FERS & CSRS Disability Retirement for Federal and USPS Workers: Resilience

One often hears about the fragile ecosystem of which we are a part.  We speak of such natural orders as if they are somehow separate and distinct from our own existence, and indeed, because we create insular communities and artificial oases of cocoon-like existences, differentiated from the rest of the natural world, we can refer to such organic systems as if they are merely textbook civilizations of another universe.

The linear line of manufacture-to-production, then to commercial commodity-to-consumption, where we pick up neatly packaged goods at the local grocery store, alienates us from the harsh reality of the slaughterhouse.  Just for academic interest-sake, look up the history of polio and how interconnected the epidemic came to be as a result of cleanliness, antiseptic living, and the desire to dominate our environment.  By separating ourselves and creating our own artificial universe of separateness, one wonders whether human frailty is another one of those unintended consequences.

The counter to such a view, of course, is the known resilience of human beings.  Even devastating and debilitating medical conditions often serve to magnify the strength of human character.  That is why, for Federal and Postal employees who find themselves in a situation where the medical condition has come to a critical point of impacting one’s ability to perform the essential elements of one’s job, such Federal and Postal employees have often waited until they cannot wait any longer.  While not the wisest of decisions, it shows the resilience and determination of human beings.

Yes, Federal and Postal employees often have the unwarranted reputation of being civil servants who don’t “really” earn their money; but that is merely the ignorant groans from an unknowing public.  Federal and Postal employees whom this author has had the privilege to represent, are to a person workers who have dedicated their lives to the detriment of their own suffering.

For Federal and Postal Workers who need to consider filing for Federal Disability Retirement benefits, whether under FERS or CSRS, with the U.S. Office of Personnel Management, no amount of apologies for such a decision should be necessary.  For, in the end, the most important of ecosystems which needs to be preserved and protected is that comprised of the individual human body, which is a self-contained ecosystem in and of itself.

Sincerely,

Robert R. McGill, Esquire

Federal and Postal Disability Retirement: Mourning for Things We Never Knew

We often reminisce for things we never knew, but imagined we once had or hoped to have; of small towns and neighborhoods where caring concern characterized a sense of community and belonging; or perhaps it was from our remembrances, formed and solidified from old television shows we grew up with, when once innocence of times of yore remained with us to form dreams of a brighter future.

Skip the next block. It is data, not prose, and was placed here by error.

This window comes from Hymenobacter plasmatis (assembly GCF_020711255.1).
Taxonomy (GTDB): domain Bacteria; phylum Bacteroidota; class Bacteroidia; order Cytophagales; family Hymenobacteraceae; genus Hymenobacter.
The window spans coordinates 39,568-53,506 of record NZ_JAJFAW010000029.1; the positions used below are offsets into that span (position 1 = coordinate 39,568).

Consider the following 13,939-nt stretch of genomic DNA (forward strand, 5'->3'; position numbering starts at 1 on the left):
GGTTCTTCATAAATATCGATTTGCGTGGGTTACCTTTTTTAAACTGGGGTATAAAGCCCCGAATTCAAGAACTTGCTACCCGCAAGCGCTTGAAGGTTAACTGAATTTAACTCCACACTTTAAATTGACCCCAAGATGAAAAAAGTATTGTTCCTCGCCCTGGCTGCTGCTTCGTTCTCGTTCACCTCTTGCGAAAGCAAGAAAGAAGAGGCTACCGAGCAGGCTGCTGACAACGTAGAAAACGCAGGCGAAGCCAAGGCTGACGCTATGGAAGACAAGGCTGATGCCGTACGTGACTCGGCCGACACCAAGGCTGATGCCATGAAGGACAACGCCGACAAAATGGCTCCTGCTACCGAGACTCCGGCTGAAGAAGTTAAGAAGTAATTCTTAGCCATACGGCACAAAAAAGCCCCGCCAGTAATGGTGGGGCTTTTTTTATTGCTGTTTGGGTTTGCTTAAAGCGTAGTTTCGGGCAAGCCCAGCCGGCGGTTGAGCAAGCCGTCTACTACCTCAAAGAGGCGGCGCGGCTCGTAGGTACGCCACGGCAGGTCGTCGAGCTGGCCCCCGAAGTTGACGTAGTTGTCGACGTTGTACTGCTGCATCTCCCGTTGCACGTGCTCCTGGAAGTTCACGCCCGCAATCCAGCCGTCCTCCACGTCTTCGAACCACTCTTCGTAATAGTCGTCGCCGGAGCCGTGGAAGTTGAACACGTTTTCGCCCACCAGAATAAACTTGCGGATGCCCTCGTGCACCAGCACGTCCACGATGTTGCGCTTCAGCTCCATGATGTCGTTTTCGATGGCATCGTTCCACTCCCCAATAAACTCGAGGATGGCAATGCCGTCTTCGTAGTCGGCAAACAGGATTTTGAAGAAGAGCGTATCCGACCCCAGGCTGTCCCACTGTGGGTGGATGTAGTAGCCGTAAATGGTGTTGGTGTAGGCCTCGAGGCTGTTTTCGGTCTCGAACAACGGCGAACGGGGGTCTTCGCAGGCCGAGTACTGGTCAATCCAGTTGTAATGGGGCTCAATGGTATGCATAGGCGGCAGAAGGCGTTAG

Health and monotony tends to have a similar effect. The former, because we take it for granted; and the latter, because we mistakenly believe that crisis equals excitement, when in fact security of daily living without eruptions of emergency management is the quietude which most of us seek, though we fail to appreciate it.

For the Federal and Postal employee who suffers from a medical condition, the times of yore when a life without pain is barely remembered, and where the lingering effects of an extensive medication regimen was once comprised of a single multivitamin pill, the thought of wanting to return to a “time prior to” is often at the forefront of daily reminiscences, and constitutes the limited hope for the future.

At some point, however, as medical conditions continue to deteriorate, and as the surgical interventions, palliative medical procedures and list of countermanding medication regimens increase in volume and expand in extent, it becomes clear that the impact upon one’s attempt to maintain an appearance of normalcy can no longer be tolerated.

When the Federal or Postal employee’s medical condition impacts one’s ability to perform all of the essential elements of one’s positional duties, it is time to consider preparing the steps to formulating a Federal Disability Retirement application.  Such a Federal Disability Retirement application must be ultimately filed with the U.S. Office of Personnel Management, and because the waiting process can be quite lengthy, the initial steps should be contemplated fairly early in the recognition of medical condition-to-impact upon one’s job.

Federal Disability Retirement is a benefit there for Federal employees under either FERS or CSRS, and is a compensatory system enacted precisely for those Federal and Postal employees who suffer from a medical condition which impacts one’s ability to perform one’s job.

Longing for a time once remembered is an activity of comforting reminiscence; the reality of the present, however, awakens us from the slumber of such daydreams of an era once blinking on the horizon of a time long passed.

Sincerely,

Robert R. McGill, Esquire

OPM FERS/CSRS Disability Retirement: The Hearty Laughter

Laughter is therapeutic; it is an expression, often spontaneous, responding to an event, a circumstance, a joke; sometimes, merely upon meeting an old friend and becoming flooded with reminiscences of mirthful times long ago.

It is a response of physical, emotional and mental totality; the body reverberates with joy and the echoes emanating from deep within; the flood of emotions are released; the mind becomes relaxed and unguarded.  Often, however, it is the eyes which are most telling.  Listen to a person laughing, and you may be fooled; watch a person’s eyes as he laughs, and it may reveal a dissonance which contradicts and raises suspicions.  For, laughter can also be the veil which attempts to conceal.